It’s the first building to be named after a Black person in the University’s 222-year-history.
The University of South Carolina (USC) has announced that it will be renaming one of their campus buildings in honor of former educator and activist Celia Dial Saxon, The Post and Courier reports. Saxon was born enslaved in 1857 in Columbia, South Carolina, making history as one of the first Black students to attend public school in the state during Reconstruction. She went on to become a teacher at Booker T. Washington High School, Benedict College, and what is now known as South Carolina State University.
Saxon’s career spanned nearly six decades. She was considered somewhat of an activist, participating in the women’s club community, leading literacy programs, free daycare for children and running housing for orphaned girls. Now she is being posthumously honored for her contributions. The University recently unveiled Celia Dial Saxon Hall, the first building named after a Black person in the university’s 200+ year history.
The dorm is located in what was once the Ward One neighborhood, a thriving Black community. The former Celia D. Saxon Elementary School, renamed for the educator in 1930, is also nearby, represented by a marker just a block away from the new dorm. During the ‘50s and ‘60s, Ward One residents were displaced when the university and city decided to use their community to expand the campus. As the university took over churches, businesses, and family homes, Ward One community members dispersed, doing what they could to remain tight knit. For years, community members have come together, feeling like the university could do more to acknowledge the history and rectify what they considered unjust. The renaming of a praised historical figure like Saxon, spearheaded by the Ward One Commission, seems to be a start.
“We are assigning a spotlight on the story of an educator, an educator with ties to the university and the ground, on which it stands,” said USC President Michael Amiridis during the April 21st unveiling ceremony.
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The Saxon dorm comes on the heels of the Presidential Commission on University History’s 2021 report. The commission called for the renaming of 11 buildings in total, offering suggestions on notable Black figures whose contributions were worthy of honor, including Saxon. While none of the names have been removed yet, much to the dismay of the community, USC has argued that the state’s Heritage Act, giving South Carolina lawmakers sole power to change historic names on public property, is what’s holding up the process.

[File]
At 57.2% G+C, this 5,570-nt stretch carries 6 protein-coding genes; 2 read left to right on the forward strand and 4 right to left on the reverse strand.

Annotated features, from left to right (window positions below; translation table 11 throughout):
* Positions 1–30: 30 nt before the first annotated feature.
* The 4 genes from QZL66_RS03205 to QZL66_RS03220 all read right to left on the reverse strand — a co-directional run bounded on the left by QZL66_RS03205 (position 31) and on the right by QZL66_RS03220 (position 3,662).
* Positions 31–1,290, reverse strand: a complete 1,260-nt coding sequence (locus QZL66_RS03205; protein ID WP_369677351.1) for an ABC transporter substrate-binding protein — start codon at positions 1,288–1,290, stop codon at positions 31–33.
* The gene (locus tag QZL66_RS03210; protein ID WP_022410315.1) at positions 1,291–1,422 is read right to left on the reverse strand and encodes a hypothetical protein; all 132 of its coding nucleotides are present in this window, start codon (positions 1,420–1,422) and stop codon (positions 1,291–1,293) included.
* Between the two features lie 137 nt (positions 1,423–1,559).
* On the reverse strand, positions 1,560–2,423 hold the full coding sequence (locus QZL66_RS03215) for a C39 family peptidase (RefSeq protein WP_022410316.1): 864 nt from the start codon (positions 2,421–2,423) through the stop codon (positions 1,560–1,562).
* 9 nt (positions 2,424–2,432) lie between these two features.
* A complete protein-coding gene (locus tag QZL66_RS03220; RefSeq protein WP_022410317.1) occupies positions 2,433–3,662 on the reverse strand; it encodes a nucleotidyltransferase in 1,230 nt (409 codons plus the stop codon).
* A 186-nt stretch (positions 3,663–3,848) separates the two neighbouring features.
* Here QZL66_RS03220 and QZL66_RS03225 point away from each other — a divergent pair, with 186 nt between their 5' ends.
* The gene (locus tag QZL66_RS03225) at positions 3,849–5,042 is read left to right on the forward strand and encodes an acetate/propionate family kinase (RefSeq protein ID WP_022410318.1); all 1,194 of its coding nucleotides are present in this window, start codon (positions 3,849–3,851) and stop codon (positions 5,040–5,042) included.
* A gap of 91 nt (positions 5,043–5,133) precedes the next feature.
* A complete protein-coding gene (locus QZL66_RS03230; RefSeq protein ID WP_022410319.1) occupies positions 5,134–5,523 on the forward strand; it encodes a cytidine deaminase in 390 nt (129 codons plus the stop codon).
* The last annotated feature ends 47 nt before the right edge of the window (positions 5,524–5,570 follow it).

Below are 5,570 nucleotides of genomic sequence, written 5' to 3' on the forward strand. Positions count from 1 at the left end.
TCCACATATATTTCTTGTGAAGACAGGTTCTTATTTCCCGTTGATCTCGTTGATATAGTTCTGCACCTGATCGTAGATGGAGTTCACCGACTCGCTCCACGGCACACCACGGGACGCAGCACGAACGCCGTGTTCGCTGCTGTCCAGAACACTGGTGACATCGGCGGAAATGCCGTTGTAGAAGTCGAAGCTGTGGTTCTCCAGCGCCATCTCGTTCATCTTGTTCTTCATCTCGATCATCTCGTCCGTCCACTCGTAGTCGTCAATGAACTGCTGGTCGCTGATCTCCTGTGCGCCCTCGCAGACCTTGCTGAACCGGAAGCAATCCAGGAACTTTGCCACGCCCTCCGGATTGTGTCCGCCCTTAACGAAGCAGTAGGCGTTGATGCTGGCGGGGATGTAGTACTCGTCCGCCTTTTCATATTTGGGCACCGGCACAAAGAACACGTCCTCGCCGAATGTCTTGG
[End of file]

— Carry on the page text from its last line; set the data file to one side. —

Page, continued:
Since the one dorm didn’t previously have a name, they chose to use that opportunity to honor Saxon, something USC VP of DEI Julian Williams says helps to tell a more accurate history of the university.
“It’s a chance for our community to learn about her legacy. And ask the questions that are necessary about how that complex past informs our future,” said Williams.
USC had previously installed a statue of Richard Greener in 2018, the school’s first Black professor. They are also planning to erect a statue commemorating the three students who integrated the university in 1963. The statue honoring Robert Anderson, Henrie Monteith Treadwell and James Solomon Jr. will be sculpted by Jamaican artist Basil Watson.
Gerri Lewis Hevalow, Saxon’s great-great-granddaughter flew in for the unveiling, donating two of Saxon’s awards to the university library. Hevalow is an educator as well, continuing her family’s legacy. She said she grew up surrounded by artifacts from Saxon’s life as a young child. When her grandmother passed away, she inherited the museum of family heirlooms, including the two donated awards, one Saxon received in 1932 commemorating 56 years of service as an educator, and another gold pendant commemorating 16 years of service.
“I want to represent education. I want to represent dignity, I want to represent pride,” said Hevalow.
Now Ms. Saxon’s legacy will never be forgotten.
Cover photo: University of South Carolina renames campus building in honor of former educator & activist Celia Dial Saxon/Gerri Hevalow, great-great-granddaughter of Celia Saxon speaks at unveiling ceremony/Photo Courtesy of Lianna Hubbard/The Post and Courier